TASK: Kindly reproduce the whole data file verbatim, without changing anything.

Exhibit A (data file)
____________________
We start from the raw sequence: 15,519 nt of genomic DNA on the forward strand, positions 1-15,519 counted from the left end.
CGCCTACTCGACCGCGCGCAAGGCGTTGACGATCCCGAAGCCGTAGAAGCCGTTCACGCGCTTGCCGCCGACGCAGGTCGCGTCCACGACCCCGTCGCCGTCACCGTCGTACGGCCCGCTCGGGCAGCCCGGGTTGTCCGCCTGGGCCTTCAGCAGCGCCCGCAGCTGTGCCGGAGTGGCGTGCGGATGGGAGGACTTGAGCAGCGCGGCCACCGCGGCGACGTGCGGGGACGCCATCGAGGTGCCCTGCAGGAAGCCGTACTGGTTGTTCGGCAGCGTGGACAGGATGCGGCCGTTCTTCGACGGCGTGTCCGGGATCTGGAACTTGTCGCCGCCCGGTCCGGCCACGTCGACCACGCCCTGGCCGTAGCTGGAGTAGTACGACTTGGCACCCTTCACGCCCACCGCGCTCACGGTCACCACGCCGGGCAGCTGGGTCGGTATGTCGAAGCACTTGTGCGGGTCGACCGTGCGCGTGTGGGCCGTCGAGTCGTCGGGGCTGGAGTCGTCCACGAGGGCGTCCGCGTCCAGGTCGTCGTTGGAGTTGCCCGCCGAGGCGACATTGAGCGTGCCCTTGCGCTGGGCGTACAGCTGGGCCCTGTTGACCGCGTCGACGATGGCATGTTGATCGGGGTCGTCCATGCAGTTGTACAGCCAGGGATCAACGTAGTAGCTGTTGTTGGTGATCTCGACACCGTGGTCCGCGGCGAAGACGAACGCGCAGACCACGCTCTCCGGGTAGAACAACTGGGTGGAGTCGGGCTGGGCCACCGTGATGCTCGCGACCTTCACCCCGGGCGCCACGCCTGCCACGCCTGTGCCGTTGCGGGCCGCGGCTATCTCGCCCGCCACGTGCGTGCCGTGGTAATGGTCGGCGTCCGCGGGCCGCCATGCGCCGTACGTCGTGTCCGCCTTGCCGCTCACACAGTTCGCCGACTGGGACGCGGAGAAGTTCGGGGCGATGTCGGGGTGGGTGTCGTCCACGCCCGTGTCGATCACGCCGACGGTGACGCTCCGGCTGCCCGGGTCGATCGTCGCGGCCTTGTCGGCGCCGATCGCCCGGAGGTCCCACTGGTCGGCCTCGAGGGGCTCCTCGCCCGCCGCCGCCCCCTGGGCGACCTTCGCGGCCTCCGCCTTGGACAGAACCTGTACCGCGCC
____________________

We start from the raw sequence: 15,519 nt of genomic DNA on the forward strand, positions 1-15,519 counted from the left end.
CGCCTACTCGACCGCGCGCAAGGCGTTGACGATCCCGAAGCCGTAGAAGCCGTTCACGCGCTTGCCGCCGACGCAGGTCGCGTCCACGACCCCGTCGCCGTCACCGTCGTACGGCCCGCTCGGGCAGCCCGGGTTGTCCGCCTGGGCCTTCAGCAGCGCCCGCAGCTGTGCCGGAGTGGCGTGCGGATGGGAGGACTTGAGCAGCGCGGCCACCGCGGCGACGTGCGGGGACGCCATCGAGGTGCCCTGCAGGAAGCCGTACTGGTTGTTCGGCAGCGTGGACAGGATGCGGCCGTTCTTCGACGGCGTGTCCGGGATCTGGAACTTGTCGCCGCCCGGTCCGGCCACGTCGACCACGCCCTGGCCGTAGCTGGAGTAGTACGACTTGGCACCCTTCACGCCCACCGCGCTCACGGTCACCACGCCGGGCAGCTGGGTCGGTATGTCGAAGCACTTGTGCGGGTCGACCGTGCGCGTGTGGGCCGTCGAGTCGTCGGGGCTGGAGTCGTCCACGAGGGCGTCCGCGTCCAGGTCGTCGTTGGAGTTGCCCGCCGAGGCGACATTGAGCGTGCCCTTGCGCTGGGCGTACAGCTGGGCCCTGTTGACCGCGTCGACGATGGCATGTTGATCGGGGTCGTCCATGCAGTTGTACAGCCAGGGATCAACGTAGTAGCTGTTGTTGGTGATCTCGACACCGTGGTCCGCGGCGAAGACGAACGCGCAGACCACGCTCTCCGGGTAGAACAACTGGGTGGAGTCGGGCTGGGCCACCGTGATGCTCGCGACCTTCACCCCGGGCGCCACGCCTGCCACGCCTGTGCCGTTGCGGGCCGCGGCTATCTCGCCCGCCACGTGCGTGCCGTGGTAATGGTCGGCGTCCGCGGGCCGCCATGCGCCGTACGTCGTGTCCGCCTTGCCGCTCACACAGTTCGCCGACTGGGACGCGGAGAAGTTCGGGGCGATGTCGGGGTGGGTGTCGTCCACGCCCGTGTCGATCACGCCGACGGTGACGCTCCGGCTGCCCGGGTCGATCGTCGCGGCCTTGTCGGCGCCGATCGCCCGGAGGTCCCACTGGTCGGCCTCGAGGGGCTCCTCGCCCGCCGCCGCCCCCTGGGCGACCTTCGCGGCCTCCGCCTTGGACAGAACCTGTACCGCGCC